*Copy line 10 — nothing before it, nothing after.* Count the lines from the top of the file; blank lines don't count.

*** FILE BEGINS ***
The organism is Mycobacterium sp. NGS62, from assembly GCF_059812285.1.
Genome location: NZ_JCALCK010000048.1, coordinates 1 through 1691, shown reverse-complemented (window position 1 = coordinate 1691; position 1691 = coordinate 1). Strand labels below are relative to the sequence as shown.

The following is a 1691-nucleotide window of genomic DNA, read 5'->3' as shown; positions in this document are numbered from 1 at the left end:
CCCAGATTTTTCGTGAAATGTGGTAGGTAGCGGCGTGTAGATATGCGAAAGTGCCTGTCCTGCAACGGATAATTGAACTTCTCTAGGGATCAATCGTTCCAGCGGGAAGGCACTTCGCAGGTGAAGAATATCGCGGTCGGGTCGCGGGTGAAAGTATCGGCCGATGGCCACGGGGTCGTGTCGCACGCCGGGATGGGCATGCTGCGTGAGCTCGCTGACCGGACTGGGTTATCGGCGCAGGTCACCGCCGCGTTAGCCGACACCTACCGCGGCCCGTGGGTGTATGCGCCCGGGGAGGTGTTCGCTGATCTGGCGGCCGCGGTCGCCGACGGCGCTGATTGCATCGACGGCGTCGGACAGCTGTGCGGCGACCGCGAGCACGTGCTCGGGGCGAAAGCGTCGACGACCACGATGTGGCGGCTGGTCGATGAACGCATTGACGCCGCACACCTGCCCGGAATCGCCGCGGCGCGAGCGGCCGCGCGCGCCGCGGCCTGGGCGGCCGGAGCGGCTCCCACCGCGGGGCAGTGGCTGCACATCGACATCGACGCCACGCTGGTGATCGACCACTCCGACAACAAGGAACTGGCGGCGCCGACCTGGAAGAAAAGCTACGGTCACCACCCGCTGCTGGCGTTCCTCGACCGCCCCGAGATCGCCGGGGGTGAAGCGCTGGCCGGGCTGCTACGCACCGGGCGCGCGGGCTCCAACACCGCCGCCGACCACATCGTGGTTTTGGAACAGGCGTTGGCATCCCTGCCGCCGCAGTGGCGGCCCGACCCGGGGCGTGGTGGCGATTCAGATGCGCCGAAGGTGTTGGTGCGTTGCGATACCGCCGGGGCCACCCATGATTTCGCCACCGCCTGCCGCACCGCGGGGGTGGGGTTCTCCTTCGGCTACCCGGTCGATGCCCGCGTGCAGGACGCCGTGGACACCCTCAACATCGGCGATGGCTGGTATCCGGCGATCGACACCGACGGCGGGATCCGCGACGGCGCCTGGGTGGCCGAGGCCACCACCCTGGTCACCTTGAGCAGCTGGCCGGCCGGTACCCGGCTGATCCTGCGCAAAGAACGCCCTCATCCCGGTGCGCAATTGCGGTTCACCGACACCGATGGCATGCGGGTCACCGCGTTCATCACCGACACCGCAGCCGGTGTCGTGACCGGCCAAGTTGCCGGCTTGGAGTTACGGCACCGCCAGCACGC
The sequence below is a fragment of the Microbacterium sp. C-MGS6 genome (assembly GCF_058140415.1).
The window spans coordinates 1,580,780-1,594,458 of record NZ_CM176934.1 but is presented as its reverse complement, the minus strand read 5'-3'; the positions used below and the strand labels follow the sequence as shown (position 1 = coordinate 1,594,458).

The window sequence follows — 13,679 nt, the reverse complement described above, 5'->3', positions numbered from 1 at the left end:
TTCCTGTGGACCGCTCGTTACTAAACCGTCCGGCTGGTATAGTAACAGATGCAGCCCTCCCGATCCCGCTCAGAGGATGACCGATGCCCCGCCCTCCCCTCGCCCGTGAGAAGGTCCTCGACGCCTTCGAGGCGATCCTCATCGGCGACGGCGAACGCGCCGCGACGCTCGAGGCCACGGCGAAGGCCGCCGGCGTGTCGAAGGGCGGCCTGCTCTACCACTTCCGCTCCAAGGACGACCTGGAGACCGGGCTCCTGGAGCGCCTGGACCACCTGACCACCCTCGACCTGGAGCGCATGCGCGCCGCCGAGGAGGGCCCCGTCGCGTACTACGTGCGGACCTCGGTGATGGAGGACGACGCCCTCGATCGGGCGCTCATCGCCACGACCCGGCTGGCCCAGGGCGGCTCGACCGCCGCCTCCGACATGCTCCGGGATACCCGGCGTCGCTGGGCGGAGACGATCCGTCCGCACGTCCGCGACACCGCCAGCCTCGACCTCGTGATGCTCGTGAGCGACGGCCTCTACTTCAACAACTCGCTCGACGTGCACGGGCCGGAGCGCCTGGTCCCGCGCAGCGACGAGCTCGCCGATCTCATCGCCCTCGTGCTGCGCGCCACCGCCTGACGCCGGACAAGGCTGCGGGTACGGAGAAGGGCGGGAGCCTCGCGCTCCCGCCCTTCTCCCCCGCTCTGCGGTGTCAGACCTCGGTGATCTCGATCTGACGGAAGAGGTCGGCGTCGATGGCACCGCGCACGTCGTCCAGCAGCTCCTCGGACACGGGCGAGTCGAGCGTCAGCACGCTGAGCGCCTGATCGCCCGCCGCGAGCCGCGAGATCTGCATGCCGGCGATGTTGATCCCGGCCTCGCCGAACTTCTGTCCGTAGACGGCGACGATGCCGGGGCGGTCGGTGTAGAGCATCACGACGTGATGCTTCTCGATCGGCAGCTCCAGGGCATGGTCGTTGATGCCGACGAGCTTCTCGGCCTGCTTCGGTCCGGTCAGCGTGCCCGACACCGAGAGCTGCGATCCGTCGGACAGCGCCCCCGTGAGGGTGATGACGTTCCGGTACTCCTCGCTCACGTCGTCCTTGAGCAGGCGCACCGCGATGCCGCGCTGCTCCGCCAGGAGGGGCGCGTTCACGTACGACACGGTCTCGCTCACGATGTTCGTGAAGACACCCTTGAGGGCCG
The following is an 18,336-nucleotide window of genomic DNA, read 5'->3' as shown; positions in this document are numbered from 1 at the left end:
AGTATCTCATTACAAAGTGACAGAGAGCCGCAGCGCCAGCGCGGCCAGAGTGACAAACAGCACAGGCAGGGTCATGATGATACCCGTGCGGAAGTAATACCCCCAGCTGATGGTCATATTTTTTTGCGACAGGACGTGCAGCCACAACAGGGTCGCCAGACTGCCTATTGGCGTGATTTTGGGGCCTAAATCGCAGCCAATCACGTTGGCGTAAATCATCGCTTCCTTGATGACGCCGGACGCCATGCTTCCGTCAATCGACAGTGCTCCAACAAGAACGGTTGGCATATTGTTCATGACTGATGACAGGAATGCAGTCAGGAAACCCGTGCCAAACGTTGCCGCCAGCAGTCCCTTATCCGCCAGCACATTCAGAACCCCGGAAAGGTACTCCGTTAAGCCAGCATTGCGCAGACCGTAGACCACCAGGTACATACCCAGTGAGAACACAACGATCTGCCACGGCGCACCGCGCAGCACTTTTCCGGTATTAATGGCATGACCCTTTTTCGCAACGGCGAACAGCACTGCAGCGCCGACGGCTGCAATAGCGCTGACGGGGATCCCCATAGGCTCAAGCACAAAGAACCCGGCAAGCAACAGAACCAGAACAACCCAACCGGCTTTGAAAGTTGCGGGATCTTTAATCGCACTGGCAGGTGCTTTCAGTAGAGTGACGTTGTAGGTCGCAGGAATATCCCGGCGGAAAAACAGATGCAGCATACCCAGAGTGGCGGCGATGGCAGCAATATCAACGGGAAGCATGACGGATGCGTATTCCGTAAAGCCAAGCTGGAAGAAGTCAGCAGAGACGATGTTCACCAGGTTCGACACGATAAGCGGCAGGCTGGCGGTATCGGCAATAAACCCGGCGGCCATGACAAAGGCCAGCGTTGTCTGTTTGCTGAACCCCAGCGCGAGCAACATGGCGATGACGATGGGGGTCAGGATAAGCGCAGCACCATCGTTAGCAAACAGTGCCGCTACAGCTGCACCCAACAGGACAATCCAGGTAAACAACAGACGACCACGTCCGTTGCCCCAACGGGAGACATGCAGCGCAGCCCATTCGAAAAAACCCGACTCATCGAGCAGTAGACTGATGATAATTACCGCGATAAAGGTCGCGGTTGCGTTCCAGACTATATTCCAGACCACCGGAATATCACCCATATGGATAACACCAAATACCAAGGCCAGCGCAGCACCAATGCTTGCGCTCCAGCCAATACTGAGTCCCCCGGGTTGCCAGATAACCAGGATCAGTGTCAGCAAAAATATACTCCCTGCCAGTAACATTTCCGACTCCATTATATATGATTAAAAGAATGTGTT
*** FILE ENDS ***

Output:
AGTATCTCATTACAAAGTGACAGAGAGCCGCAGCGCCAGCGCGGCCAGAGTGACAAACAGCACAGGCAGGGTCATGATGATACCCGTGCGGAAGTAATACCCCCAGCTGATGGTCATATTTTTTTGCGACAGGACGTGCAGCCACAACAGGGTCGCCAGACTGCCTATTGGCGTGATTTTGGGGCCTAAATCGCAGCCAATCACGTTGGCGTAAATCATCGCTTCCTTGATGACGCCGGACGCCATGCTTCCGTCAATCGACAGTGCTCCAACAAGAACGGTTGGCATATTGTTCATGACTGATGACAGGAATGCAGTCAGGAAACCCGTGCCAAACGTTGCCGCCAGCAGTCCCTTATCCGCCAGCACATTCAGAACCCCGGAAAGGTACTCCGTTAAGCCAGCATTGCGCAGACCGTAGACCACCAGGTACATACCCAGTGAGAACACAACGATCTGCCACGGCGCACCGCGCAGCACTTTTCCGGTATTAATGGCATGACCCTTTTTCGCAACGGCGAACAGCACTGCAGCGCCGACGGCTGCAATAGCGCTGACGGGGATCCCCATAGGCTCAAGCACAAAGAACCCGGCAAGCAACAGAACCAGAACAACCCAACCGGCTTTGAAAGTTGCGGGATCTTTAATCGCACTGGCAGGTGCTTTCAGTAGAGTGACGTTGTAGGTCGCAGGAATATCCCGGCGGAAAAACAGATGCAGCATACCCAGAGTGGCGGCGATGGCAGCAATATCAACGGGAAGCATGACGGATGCGTATTCCGTAAAGCCAAGCTGGAAGAAGTCAGCAGAGACGATGTTCACCAGGTTCGACACGATAAGCGGCAGGCTGGCGGTATCGGCAATAAACCCGGCGGCCATGACAAAGGCCAGCGTTGTCTGTTTGCTGAACCCCAGCGCGAGCAACATGGCGATGACGATGGGGGTCAGGATAAGCGCAGCACCATCGTTAGCAAACAGTGCCGCTACAGCTGCACCCAACAGGACAATCCAGGTAAACAACAGACGACCACGTCCGTTGCCCCAACGGGAGACATGCAGCGCAGCCCATTCGAAAAAACCCGACTCATCGAGCAGTAGACTGATGATAATTACCGCGATAAAGGTCGCGGTTGCGTTCCAGACTATATTCCAGACCACCGGAATATCACCCATATGGATAACACCAAATACCAAGGCCAGCGCAGCACCAATGCTTGCGCTCCAGCCAATACTGAGTCCCCCGGGTTGCCAGATAACCAGGATCAGTGTCAGCAAAAATATACTCCCTGCCAGTAACATTTCCGACTCCATTATATATGATTAAAAGAATGTGTT